Automatonophobia. The fear of ventriloquist’s dummies, puppets, animatronic creations, wax sculptures or any effigy representing a being capable of feelings, sensations or consciousness. Like most phobias, automatonophobia is generally caused by a traumatic event in a person’s past that creates a deep psychological scar. Due to this, folks with automatonophobia or any of its subsidiary components can do not feel at ease around inanimate replications of animate life.
The specific subset of automatonophobia that tackles replications of human-like or “humanoid” objects is called pediophobia. Of Greek lineage, this word literally comes from the word “Paidion” (little child) and “Phobus” (fear). This category specifically includes mannequins, marionettes, robotic dolls, children’s dolls, and pretty much the entirety of Madame Tussaud’s. Bizarrely enough, those who suffer from very bad pediophobia are also terrified of real live children!
If The Twilight Zone episode starring Telly Savalas and Talky Tina (“The Living Doll,” air date 9/1/1963) creeps you out and Don Mancini’s delightful Child’s Play series gives you the chills, you may well have a bit of pediophobia. Magic (Richard Attenborough, 1978) starring Anthony Hopkins, Ann-Margret, Burgess Meredith and Ed Lauter certainly operates on that thrill factor. Corky Withers is a shy ventriloquist trying to make it to the Big Time. Unfortunately for Corky (and those around him), it seems that something or someone is plotting against him every step of the way. You’ll have to see the film to watch how the story unravels through the mouths and actions of Hopkins and Fats, the ventriloquist dummy specially designed to look eerily like the British actor.
On October 20 and 21st, the New Beverly is showing one of the most delicious double bills in all of horror film history – Magic (Richard Attenborough, 1978) and Silence of the Lambs (Jonathan Demme, 1991). This glorious pairing platforms the great Anthony Hopkins in all his acting prowess. His blood-curdling character mastery in these films will leave the audience stunned, out of breath and terrified… in the best possible way. Clip your nails before you buy your tickets. You may find yourself biting them or digging them deep into your seat as these worthy films are projected in wonderful 35mm. Even if you’ve seen them before- these are two films that you can never see too many times.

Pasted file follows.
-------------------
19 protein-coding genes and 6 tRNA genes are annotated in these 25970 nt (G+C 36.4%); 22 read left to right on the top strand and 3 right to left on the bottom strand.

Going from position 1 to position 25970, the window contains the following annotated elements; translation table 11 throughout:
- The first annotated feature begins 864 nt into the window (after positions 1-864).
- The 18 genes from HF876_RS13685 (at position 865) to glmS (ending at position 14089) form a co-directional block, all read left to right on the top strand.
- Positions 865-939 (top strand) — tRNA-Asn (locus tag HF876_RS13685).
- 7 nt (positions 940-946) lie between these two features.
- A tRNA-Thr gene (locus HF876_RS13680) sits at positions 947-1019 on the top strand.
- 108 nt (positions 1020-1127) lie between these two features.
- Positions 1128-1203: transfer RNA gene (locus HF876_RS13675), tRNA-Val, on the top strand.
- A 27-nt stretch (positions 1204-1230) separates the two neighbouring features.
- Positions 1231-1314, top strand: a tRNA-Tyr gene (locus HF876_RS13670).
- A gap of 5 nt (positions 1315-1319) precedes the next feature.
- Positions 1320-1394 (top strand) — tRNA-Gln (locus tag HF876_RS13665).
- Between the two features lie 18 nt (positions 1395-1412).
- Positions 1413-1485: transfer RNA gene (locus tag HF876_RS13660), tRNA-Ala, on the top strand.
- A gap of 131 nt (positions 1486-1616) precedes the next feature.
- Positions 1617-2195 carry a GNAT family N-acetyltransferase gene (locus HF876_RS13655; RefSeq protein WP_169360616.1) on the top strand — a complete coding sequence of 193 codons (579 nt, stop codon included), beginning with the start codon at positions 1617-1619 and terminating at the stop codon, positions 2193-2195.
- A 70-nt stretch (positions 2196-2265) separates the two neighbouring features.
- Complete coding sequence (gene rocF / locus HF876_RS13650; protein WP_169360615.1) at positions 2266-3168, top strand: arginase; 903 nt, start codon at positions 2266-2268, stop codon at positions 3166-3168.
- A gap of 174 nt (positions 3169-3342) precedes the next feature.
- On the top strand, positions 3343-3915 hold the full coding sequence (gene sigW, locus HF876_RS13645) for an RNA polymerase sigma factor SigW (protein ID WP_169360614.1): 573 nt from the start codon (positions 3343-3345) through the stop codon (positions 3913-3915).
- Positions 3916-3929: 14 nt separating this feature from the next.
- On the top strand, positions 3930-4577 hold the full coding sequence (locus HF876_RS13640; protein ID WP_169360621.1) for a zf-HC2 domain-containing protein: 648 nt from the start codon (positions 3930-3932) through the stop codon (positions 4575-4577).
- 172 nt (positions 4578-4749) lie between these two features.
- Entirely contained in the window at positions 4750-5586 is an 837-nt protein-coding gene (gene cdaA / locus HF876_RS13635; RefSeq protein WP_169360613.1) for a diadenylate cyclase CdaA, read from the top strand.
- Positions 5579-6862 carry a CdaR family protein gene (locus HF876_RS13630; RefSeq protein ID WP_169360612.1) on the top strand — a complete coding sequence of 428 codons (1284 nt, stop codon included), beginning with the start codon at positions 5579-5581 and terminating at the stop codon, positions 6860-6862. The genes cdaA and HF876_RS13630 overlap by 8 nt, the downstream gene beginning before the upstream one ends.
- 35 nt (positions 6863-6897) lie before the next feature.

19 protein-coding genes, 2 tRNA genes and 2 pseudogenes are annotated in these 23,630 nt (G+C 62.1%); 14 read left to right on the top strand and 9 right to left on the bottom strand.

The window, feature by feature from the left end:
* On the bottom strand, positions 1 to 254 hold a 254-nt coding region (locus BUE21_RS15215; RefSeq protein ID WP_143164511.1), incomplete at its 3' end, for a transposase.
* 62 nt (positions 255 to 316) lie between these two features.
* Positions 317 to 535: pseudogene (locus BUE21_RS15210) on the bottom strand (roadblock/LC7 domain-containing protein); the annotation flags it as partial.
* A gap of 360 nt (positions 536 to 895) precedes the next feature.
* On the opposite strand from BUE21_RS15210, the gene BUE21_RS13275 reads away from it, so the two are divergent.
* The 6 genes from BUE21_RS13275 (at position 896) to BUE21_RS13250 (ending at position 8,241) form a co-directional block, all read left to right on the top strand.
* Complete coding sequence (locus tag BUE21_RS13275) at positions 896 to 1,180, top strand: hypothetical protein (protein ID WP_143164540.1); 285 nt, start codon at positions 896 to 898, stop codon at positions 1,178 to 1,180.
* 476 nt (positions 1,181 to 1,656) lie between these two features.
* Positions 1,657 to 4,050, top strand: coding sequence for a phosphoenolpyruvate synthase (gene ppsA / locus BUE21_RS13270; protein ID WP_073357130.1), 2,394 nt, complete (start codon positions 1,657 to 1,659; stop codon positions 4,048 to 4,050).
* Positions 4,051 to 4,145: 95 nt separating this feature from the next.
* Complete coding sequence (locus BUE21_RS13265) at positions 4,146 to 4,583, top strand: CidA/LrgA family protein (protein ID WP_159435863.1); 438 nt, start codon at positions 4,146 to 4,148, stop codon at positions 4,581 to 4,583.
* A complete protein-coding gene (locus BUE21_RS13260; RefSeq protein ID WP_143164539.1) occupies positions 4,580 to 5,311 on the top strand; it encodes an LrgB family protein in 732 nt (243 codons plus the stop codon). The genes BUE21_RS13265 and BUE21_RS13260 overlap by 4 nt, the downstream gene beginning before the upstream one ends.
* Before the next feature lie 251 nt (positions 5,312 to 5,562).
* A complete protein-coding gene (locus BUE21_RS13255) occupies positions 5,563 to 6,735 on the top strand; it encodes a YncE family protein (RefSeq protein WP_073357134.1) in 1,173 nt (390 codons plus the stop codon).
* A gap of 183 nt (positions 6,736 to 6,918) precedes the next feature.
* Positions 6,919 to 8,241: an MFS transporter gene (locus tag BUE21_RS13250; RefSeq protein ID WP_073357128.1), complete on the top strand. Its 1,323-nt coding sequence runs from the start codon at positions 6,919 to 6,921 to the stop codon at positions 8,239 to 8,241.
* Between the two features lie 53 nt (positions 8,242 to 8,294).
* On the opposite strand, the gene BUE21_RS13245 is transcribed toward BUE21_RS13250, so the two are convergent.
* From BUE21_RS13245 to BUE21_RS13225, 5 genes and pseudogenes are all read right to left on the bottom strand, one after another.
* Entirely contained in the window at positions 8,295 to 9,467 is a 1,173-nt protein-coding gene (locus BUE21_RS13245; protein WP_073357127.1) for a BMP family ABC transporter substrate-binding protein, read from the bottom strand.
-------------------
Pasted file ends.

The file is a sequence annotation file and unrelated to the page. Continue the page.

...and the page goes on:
Anthony Hopkins was not the first choice for the lead in Magic. The big conversation in all the gossip rags at the time was that Jack Nicholson was up for the lead part of Corky. Apparently, Jack was quite interested. He liked the story and the script but he had one (aesthetic) problem: he didn’t want to wear a hairpiece. His hairline was already starting to recede at that point and he was not going to draw extra attention to that fact thus…he didn’t take the role. As stated in an article in Variety, Nicholson’s response to being approached was that he was “professionally tied up” and unable to participate.
The production of this film was not exactly smooth sailing. Magic was a never-ending road of stops, starts, shifts and fissures. Luckily the film itself does not show the behind-the-scenes politics and chaos, but BOY HOWDY did it all exist and was it documented in the industry papers (not always in the most flattering of terms).
William Goldman, novelist and screenwriter of well-known works such as The Princess Bride (1973-novel, 1987-film), Marathon Man (1974-novel, 1976-film) and Heat (1985-novel, 1986-film) already had two Academy Awards under his belt by the time he wrote Magic. Butch Cassidy and the Sundance Kid (George Roy Hill) snagged him Best Original Screenplay in 1969 and All the President’s Men got Best Adapted Screenplay in 1976. While it may not have gotten any Oscars, Magic was also given its due praise. The Mystery Writers of America presented Goldman with an Edgar for Best Motion Picture Screenplay in 1978.
In March of 1976, producer Joseph E. Levine acquired the screen rights to William Goldman’s Magic. Goldman’s novel, described as a “psychological thriller,” was due to be published in September of that same year by Delacorte Press. According to the Independent Film Journal, there was an “informal press gathering at New York’s ‘21’ club” where Levine announced the optioning of the novel as well as Goldman’s involvement as screenwriter.
This was not the first time that William Goldman and Joe Levine had worked together: Levine’s previous project, A Bridge Too Far, featured Goldman as screenwriter. So cherry picking an as-yet-unpublished novel to adapt would not have been out of the question. They knew one another and had a strong working relationship. What the men did not know was what an impact Bridge would have on Magic. A Bridge Too Far would serve as the primary source for many members of the Magic production team.